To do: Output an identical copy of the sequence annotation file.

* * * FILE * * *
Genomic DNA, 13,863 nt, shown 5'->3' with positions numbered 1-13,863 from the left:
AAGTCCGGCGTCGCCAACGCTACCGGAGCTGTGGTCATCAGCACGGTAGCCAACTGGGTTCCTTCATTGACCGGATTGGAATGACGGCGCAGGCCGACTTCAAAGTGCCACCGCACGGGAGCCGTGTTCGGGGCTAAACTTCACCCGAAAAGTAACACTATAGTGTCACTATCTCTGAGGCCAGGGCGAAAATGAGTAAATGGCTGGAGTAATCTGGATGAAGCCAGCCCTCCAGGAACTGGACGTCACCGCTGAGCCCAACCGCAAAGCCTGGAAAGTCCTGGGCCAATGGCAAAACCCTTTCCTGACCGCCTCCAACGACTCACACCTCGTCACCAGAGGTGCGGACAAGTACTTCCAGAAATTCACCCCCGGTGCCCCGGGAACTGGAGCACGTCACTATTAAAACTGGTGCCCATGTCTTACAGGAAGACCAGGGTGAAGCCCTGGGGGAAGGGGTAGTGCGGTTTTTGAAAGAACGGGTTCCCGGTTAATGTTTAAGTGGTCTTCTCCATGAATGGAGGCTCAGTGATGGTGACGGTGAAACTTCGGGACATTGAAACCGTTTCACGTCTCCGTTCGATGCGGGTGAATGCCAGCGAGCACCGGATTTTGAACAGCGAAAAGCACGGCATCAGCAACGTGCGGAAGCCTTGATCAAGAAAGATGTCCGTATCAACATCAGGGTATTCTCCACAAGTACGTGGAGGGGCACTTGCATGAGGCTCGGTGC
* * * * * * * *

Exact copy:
Genomic DNA, 13,863 nt, shown 5'->3' with positions numbered 1-13,863 from the left:
AAGTCCGGCGTCGCCAACGCTACCGGAGCTGTGGTCATCAGCACGGTAGCCAACTGGGTTCCTTCATTGACCGGATTGGAATGACGGCGCAGGCCGACTTCAAAGTGCCACCGCACGGGAGCCGTGTTCGGGGCTAAACTTCACCCGAAAAGTAACACTATAGTGTCACTATCTCTGAGGCCAGGGCGAAAATGAGTAAATGGCTGGAGTAATCTGGATGAAGCCAGCCCTCCAGGAACTGGACGTCACCGCTGAGCCCAACCGCAAAGCCTGGAAAGTCCTGGGCCAATGGCAAAACCCTTTCCTGACCGCCTCCAACGACTCACACCTCGTCACCAGAGGTGCGGACAAGTACTTCCAGAAATTCACCCCCGGTGCCCCGGGAACTGGAGCACGTCACTATTAAAACTGGTGCCCATGTCTTACAGGAAGACCAGGGTGAAGCCCTGGGGGAAGGGGTAGTGCGGTTTTTGAAAGAACGGGTTCCCGGTTAATGTTTAAGTGGTCTTCTCCATGAATGGAGGCTCAGTGATGGTGACGGTGAAACTTCGGGACATTGAAACCGTTTCACGTCTCCGTTCGATGCGGGTGAATGCCAGCGAGCACCGGATTTTGAACAGCGAAAAGCACGGCATCAGCAACGTGCGGAAGCCTTGATCAAGAAAGATGTCCGTATCAACATCAGGGTATTCTCCACAAGTACGTGGAGGGGCACTTGCATGAGGCTCGGTGC